It doesn't seem entirely fair: Many restaurants struggle to develop just one unique identity, and handsome Fournos Café has two -- one for lunch, and one for dinner -- and each of them is more than a little charming.
During daylight hours, for instance, the Greek-accented Independence café is a speedy yet civilized lunch stop for the white-collar workers who toil at the nearby cube farms. Incoming guests proceed directly to the counter at the rear of the restaurant; order from a small, overhead menu featuring gyros, panini, salads, and the like; and then hand over their money before proceeding to a self-service beverage island and grabbing a seat at one of the commodious tables or booths that line the sunny, uncluttered dining room.
Within minutes, cheerful runners appear tableside with guests' orders, served on sturdy white china and accompanied by substantial flatware. Later, the same staffers return to clean up after noontime guests, no tipping required. As a result, lunch at Fournos adroitly combines the efficiency of a fast-food stop with the niceties of sit-down dining.
Come evening, though, the pace slows down, with full tableside service, white cloth napkins, votive candles, and an expanded menu of Hellenic specialties, beginning with classics like flaming saganaki, torched to the cries of "Opa!," and ending with ample triangles of homemade baklava, sweet with honey. In between, diners can savor well-prepared, amply apportioned Greek standards like lemon-roasted chicken, with frangible, golden skin; velvety lamb chops, straight from a Geauga County farm; and massive blocks of lush pastitsio -- a sort of Grecian lasagna, constructed from firm penne, cinnamon-scented Bolognese, and a tall, fluffy cap of béchamel. Best of all, entrée prices range from only $11 to $19 and typically include warm bread and a salad or choice of side dishes -- meaning a couple can easily indulge in a homey feast and maybe even score a glass or two of wine without busting the budget.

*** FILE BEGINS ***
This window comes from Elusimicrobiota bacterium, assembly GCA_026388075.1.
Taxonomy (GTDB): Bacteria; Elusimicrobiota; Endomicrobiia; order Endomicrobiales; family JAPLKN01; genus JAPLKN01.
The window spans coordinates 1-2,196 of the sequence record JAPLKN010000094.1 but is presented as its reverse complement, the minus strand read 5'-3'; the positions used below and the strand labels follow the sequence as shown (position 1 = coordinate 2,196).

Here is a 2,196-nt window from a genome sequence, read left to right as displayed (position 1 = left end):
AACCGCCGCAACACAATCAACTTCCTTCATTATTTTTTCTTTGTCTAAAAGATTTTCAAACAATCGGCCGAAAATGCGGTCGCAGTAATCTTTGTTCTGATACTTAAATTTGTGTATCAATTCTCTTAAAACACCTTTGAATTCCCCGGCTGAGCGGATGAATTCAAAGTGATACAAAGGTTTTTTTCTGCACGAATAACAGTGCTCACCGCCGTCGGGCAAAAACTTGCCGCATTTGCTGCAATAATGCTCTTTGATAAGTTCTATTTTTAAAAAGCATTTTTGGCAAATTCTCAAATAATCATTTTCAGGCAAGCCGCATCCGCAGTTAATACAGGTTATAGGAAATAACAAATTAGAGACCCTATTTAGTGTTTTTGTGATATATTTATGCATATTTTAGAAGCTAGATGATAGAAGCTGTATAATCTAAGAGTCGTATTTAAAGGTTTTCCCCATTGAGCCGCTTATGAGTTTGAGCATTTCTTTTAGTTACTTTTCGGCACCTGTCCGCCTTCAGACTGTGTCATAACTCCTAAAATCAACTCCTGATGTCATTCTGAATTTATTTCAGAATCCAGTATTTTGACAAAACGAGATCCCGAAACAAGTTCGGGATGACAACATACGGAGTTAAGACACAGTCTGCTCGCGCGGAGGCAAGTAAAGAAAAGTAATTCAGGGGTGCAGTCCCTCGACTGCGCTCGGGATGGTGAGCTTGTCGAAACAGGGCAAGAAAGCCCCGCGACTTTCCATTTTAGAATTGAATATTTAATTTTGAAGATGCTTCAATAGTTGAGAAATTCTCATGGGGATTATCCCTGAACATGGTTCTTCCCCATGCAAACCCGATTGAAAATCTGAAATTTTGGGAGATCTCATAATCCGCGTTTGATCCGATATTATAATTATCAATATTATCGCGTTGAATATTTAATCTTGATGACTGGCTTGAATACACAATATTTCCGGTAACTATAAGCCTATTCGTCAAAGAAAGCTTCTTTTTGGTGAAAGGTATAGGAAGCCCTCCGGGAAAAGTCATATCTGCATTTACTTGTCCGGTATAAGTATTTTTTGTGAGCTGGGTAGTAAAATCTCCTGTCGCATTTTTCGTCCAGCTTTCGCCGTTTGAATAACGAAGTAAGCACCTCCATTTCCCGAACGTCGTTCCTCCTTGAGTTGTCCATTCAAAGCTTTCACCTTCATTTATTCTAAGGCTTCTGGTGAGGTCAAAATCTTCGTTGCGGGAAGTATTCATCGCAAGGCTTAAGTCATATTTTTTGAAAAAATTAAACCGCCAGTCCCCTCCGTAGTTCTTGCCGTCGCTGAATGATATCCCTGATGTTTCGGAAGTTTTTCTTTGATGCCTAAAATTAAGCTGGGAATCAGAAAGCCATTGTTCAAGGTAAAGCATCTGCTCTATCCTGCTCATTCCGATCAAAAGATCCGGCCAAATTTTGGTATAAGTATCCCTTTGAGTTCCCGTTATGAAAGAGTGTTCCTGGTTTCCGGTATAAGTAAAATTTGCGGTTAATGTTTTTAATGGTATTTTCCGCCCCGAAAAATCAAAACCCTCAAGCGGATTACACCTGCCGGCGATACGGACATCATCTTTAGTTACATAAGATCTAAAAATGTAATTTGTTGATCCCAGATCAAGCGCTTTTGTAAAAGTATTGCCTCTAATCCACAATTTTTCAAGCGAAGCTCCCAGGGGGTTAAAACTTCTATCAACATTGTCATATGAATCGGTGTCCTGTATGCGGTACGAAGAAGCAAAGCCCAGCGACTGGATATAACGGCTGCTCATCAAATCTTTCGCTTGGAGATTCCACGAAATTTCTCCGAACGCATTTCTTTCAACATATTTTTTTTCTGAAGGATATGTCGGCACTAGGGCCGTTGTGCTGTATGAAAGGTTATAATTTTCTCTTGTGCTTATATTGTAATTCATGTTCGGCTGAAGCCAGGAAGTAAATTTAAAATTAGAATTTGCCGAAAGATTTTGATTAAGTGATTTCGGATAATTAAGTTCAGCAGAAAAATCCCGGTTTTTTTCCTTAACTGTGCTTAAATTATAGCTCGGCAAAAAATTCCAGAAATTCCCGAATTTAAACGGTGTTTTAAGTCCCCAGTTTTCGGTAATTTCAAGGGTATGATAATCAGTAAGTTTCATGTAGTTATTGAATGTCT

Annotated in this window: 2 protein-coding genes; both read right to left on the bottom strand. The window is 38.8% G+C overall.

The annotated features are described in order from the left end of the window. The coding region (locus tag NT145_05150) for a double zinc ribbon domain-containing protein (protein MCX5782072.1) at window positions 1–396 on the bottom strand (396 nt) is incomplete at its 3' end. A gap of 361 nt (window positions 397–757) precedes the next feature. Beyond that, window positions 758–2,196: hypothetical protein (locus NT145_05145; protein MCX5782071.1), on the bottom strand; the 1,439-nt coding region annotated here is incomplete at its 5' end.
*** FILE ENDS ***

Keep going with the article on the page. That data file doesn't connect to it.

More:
For all this, enthusiastic eaters have Fournos's managing partner, gregarious host, and knowledgeable wine guy George Loucaides to thank. The former Cookers manager, with the able assistance of kitchen manager Rusty Lane, has done a fine job turning family recipes into good-tasting meals and transforming a neat, airy, but not particularly glamorous strip-mall setting into a warm, casual restaurant, done up in refreshing shades of cobalt, turquoise, and sandstone, and offering a large, shaded patio for eventual warm-weather dining.
An overstuffed gyro, served with homemade chips or a choice of side dishes, was our lunch pick during one midday visit, and it turned out to be a very good one indeed. Unlike many of its lesser brethren, this was one pita wrap whose filling was far more meat than lettuce, and that meat -- a particularly hearty version of the traditional compressed lamb and beef, sliced from a vertical spit -- was a moist, savory mouthful highlighted by a swipe of flawlessly fresh tzatziki, crafted from the restaurant's own homemade yogurt.
On another lunch hour, we went for the ample Greek salad, a mundane mix of mostly iceberg lettuce, suitably glammed up with both green and black cured olives, chopped tomato, thinly sliced red onion rings, and plenty of big crumbs of feta. A robust homemade balsamic vinaigrette, served on the side, added the final bold stroke of well-balanced flavor.